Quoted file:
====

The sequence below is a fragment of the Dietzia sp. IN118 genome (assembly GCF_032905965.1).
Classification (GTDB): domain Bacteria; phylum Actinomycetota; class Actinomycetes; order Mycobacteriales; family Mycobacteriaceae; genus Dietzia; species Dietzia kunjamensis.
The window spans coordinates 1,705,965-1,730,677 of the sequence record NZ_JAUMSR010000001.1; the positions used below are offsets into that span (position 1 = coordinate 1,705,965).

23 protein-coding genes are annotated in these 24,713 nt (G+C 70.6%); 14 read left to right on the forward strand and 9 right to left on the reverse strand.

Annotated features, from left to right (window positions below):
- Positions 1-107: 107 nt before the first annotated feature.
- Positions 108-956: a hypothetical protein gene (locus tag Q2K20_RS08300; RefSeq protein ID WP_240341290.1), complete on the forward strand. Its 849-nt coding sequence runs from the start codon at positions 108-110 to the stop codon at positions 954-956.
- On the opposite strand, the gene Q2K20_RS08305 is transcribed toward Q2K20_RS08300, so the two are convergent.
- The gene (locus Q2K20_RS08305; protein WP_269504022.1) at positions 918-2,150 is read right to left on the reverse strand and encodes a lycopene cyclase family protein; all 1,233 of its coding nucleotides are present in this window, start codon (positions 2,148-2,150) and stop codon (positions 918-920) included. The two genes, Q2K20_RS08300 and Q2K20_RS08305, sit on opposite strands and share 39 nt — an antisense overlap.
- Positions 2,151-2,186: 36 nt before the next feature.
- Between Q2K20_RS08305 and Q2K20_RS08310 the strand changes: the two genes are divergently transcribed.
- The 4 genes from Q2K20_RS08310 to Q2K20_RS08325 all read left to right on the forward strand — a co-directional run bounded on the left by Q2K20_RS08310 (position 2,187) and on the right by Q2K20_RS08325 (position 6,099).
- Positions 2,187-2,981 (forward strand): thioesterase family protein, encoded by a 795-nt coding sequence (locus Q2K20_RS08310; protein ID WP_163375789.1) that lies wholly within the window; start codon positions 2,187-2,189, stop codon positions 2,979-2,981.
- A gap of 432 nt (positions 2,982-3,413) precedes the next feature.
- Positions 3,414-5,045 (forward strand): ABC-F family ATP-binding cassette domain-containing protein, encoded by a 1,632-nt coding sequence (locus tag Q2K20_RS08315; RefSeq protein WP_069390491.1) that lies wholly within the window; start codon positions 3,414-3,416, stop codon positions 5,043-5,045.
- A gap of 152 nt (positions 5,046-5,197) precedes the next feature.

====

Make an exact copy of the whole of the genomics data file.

The sequence below is a fragment of the Dietzia sp. IN118 genome (assembly GCF_032905965.1).
Classification (GTDB): domain Bacteria; phylum Actinomycetota; class Actinomycetes; order Mycobacteriales; family Mycobacteriaceae; genus Dietzia; species Dietzia kunjamensis.
The window spans coordinates 1,705,965-1,730,677 of the sequence record NZ_JAUMSR010000001.1; the positions used below are offsets into that span (position 1 = coordinate 1,705,965).

23 protein-coding genes are annotated in these 24,713 nt (G+C 70.6%); 14 read left to right on the forward strand and 9 right to left on the reverse strand.

Annotated features, from left to right (window positions below):
- Positions 1-107: 107 nt before the first annotated feature.
- Positions 108-956: a hypothetical protein gene (locus tag Q2K20_RS08300; RefSeq protein ID WP_240341290.1), complete on the forward strand. Its 849-nt coding sequence runs from the start codon at positions 108-110 to the stop codon at positions 954-956.
- On the opposite strand, the gene Q2K20_RS08305 is transcribed toward Q2K20_RS08300, so the two are convergent.
- The gene (locus Q2K20_RS08305; protein WP_269504022.1) at positions 918-2,150 is read right to left on the reverse strand and encodes a lycopene cyclase family protein; all 1,233 of its coding nucleotides are present in this window, start codon (positions 2,148-2,150) and stop codon (positions 918-920) included. The two genes, Q2K20_RS08300 and Q2K20_RS08305, sit on opposite strands and share 39 nt — an antisense overlap.
- Positions 2,151-2,186: 36 nt before the next feature.
- Between Q2K20_RS08305 and Q2K20_RS08310 the strand changes: the two genes are divergently transcribed.
- The 4 genes from Q2K20_RS08310 to Q2K20_RS08325 all read left to right on the forward strand — a co-directional run bounded on the left by Q2K20_RS08310 (position 2,187) and on the right by Q2K20_RS08325 (position 6,099).
- Positions 2,187-2,981 (forward strand): thioesterase family protein, encoded by a 795-nt coding sequence (locus Q2K20_RS08310; protein ID WP_163375789.1) that lies wholly within the window; start codon positions 2,187-2,189, stop codon positions 2,979-2,981.
- A gap of 432 nt (positions 2,982-3,413) precedes the next feature.
- Positions 3,414-5,045 (forward strand): ABC-F family ATP-binding cassette domain-containing protein, encoded by a 1,632-nt coding sequence (locus tag Q2K20_RS08315; RefSeq protein WP_069390491.1) that lies wholly within the window; start codon positions 3,414-3,416, stop codon positions 5,043-5,045.
- A gap of 152 nt (positions 5,046-5,197) precedes the next feature.